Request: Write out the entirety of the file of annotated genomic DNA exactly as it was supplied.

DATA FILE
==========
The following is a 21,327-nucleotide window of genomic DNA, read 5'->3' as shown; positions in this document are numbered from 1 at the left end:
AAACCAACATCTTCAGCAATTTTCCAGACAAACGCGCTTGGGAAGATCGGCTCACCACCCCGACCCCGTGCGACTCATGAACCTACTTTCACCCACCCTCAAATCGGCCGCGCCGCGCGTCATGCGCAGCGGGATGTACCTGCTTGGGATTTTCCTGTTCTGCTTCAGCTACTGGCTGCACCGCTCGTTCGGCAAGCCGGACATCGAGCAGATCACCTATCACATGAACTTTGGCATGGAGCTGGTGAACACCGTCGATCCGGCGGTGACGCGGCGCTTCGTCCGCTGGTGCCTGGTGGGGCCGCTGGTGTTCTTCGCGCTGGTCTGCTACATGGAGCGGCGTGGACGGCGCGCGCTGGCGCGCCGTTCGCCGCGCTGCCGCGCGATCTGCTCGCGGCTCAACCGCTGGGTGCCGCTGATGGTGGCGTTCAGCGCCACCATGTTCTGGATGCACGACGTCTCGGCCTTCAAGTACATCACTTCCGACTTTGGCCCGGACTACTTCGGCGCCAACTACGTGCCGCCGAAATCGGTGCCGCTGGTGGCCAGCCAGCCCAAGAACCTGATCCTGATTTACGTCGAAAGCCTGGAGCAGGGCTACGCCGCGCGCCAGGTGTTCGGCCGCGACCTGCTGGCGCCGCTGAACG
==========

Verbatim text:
The following is a 21,327-nucleotide window of genomic DNA, read 5'->3' as shown; positions in this document are numbered from 1 at the left end:
AAACCAACATCTTCAGCAATTTTCCAGACAAACGCGCTTGGGAAGATCGGCTCACCACCCCGACCCCGTGCGACTCATGAACCTACTTTCACCCACCCTCAAATCGGCCGCGCCGCGCGTCATGCGCAGCGGGATGTACCTGCTTGGGATTTTCCTGTTCTGCTTCAGCTACTGGCTGCACCGCTCGTTCGGCAAGCCGGACATCGAGCAGATCACCTATCACATGAACTTTGGCATGGAGCTGGTGAACACCGTCGATCCGGCGGTGACGCGGCGCTTCGTCCGCTGGTGCCTGGTGGGGCCGCTGGTGTTCTTCGCGCTGGTCTGCTACATGGAGCGGCGTGGACGGCGCGCGCTGGCGCGCCGTTCGCCGCGCTGCCGCGCGATCTGCTCGCGGCTCAACCGCTGGGTGCCGCTGATGGTGGCGTTCAGCGCCACCATGTTCTGGATGCACGACGTCTCGGCCTTCAAGTACATCACTTCCGACTTTGGCCCGGACTACTTCGGCGCCAACTACGTGCCGCCGAAATCGGTGCCGCTGGTGGCCAGCCAGCCCAAGAACCTGATCCTGATTTACGTCGAAAGCCTGGAGCAGGGCTACGCCGCGCGCCAGGTGTTCGGCCGCGACCTGCTGGCGCCGCTGAACG